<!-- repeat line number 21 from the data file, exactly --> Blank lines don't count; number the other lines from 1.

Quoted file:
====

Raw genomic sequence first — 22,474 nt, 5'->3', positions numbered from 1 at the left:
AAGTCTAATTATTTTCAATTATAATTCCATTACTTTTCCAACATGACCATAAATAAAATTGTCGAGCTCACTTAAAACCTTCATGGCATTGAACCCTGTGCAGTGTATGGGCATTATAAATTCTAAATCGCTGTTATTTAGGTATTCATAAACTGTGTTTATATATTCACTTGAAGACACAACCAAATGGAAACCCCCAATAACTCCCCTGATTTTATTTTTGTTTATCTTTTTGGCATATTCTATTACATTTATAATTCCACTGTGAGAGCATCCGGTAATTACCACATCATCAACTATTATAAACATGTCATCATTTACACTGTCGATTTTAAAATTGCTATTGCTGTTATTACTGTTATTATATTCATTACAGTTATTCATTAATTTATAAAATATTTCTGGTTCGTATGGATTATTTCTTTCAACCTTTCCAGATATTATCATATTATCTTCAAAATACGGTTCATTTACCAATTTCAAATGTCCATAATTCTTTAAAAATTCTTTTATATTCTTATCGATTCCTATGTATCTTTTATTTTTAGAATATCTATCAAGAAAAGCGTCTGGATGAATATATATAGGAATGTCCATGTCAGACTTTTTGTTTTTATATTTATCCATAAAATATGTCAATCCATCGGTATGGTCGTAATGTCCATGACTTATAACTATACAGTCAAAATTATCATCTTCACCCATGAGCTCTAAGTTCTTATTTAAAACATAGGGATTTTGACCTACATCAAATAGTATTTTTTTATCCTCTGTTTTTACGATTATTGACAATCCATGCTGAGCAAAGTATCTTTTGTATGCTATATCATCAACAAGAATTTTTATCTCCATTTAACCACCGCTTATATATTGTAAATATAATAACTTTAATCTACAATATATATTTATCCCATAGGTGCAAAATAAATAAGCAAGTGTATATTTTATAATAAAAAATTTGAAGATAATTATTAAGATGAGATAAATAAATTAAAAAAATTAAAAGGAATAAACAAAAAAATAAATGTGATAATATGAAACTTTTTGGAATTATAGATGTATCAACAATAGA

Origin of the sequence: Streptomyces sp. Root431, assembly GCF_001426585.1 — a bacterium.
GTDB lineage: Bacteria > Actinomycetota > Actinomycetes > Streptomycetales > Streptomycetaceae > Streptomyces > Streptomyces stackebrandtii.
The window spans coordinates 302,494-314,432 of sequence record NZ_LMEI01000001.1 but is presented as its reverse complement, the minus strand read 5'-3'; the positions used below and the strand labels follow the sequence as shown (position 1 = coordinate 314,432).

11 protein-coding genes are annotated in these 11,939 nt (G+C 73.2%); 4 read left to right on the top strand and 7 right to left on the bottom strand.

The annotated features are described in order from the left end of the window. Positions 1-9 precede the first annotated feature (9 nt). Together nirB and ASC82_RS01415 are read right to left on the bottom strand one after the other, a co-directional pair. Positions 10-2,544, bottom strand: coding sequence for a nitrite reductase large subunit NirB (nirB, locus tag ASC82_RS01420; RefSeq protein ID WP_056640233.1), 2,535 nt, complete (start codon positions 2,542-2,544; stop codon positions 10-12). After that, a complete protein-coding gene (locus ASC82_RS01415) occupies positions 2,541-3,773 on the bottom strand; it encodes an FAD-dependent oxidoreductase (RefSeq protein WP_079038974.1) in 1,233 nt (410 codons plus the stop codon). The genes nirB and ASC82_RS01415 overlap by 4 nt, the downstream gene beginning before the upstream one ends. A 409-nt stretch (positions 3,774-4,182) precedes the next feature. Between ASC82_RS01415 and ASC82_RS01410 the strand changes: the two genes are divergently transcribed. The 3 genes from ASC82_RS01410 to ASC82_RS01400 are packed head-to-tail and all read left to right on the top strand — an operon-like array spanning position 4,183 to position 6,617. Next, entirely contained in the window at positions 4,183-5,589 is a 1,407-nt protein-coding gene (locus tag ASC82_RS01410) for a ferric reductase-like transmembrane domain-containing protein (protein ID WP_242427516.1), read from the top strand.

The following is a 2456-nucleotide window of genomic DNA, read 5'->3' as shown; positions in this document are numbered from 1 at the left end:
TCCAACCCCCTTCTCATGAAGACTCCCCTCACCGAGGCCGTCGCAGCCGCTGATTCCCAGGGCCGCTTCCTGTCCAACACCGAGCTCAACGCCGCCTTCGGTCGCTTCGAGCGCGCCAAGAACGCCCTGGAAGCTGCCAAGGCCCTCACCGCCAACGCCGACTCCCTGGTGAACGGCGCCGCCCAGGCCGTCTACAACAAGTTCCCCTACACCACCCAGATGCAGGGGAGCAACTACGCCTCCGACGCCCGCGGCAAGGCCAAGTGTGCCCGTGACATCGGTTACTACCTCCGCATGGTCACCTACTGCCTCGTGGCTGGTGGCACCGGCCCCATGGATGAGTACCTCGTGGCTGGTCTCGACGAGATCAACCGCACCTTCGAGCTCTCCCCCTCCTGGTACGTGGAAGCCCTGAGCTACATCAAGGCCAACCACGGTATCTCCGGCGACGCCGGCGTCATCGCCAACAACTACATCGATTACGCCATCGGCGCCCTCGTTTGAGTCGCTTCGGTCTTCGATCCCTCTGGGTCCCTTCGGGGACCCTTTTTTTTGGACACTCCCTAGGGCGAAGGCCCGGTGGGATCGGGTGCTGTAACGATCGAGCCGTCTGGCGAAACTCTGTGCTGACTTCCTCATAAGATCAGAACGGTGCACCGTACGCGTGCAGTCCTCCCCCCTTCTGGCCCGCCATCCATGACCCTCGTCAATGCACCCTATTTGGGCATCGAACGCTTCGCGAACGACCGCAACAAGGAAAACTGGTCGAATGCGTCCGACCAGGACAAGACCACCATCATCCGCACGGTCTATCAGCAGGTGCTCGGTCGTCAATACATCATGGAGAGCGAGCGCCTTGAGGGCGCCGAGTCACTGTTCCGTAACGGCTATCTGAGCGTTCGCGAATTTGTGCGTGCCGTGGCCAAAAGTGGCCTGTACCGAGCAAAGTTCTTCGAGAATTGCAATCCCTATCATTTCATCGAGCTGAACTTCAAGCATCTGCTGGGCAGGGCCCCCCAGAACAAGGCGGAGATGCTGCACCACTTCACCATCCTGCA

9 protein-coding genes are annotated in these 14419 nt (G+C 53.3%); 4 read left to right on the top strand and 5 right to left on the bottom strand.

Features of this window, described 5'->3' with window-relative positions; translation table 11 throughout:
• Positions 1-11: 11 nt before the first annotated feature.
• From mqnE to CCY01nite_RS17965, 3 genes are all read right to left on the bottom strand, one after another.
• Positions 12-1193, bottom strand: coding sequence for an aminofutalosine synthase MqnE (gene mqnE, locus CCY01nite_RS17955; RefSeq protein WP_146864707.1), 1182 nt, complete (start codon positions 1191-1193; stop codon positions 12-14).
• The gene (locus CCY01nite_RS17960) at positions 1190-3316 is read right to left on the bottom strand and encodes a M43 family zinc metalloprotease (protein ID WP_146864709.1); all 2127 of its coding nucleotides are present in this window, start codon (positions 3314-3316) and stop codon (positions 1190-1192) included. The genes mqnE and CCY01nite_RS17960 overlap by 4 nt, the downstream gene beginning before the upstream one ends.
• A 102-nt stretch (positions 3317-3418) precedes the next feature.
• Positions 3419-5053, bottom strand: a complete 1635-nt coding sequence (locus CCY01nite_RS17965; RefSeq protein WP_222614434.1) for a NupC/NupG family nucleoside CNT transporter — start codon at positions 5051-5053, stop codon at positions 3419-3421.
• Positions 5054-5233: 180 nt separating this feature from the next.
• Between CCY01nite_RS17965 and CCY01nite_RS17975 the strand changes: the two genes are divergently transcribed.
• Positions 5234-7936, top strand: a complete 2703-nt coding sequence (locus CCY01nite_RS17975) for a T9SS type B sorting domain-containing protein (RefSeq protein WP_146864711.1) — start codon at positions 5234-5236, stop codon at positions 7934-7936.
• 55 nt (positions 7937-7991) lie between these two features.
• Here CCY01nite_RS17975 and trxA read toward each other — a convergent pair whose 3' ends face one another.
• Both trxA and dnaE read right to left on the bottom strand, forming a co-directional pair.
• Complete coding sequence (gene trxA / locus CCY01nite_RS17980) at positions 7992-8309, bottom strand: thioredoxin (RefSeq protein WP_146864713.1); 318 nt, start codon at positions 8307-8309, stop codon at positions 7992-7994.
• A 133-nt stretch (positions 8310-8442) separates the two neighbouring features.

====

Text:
• 55 nt (positions 7937-7991) lie between these two features.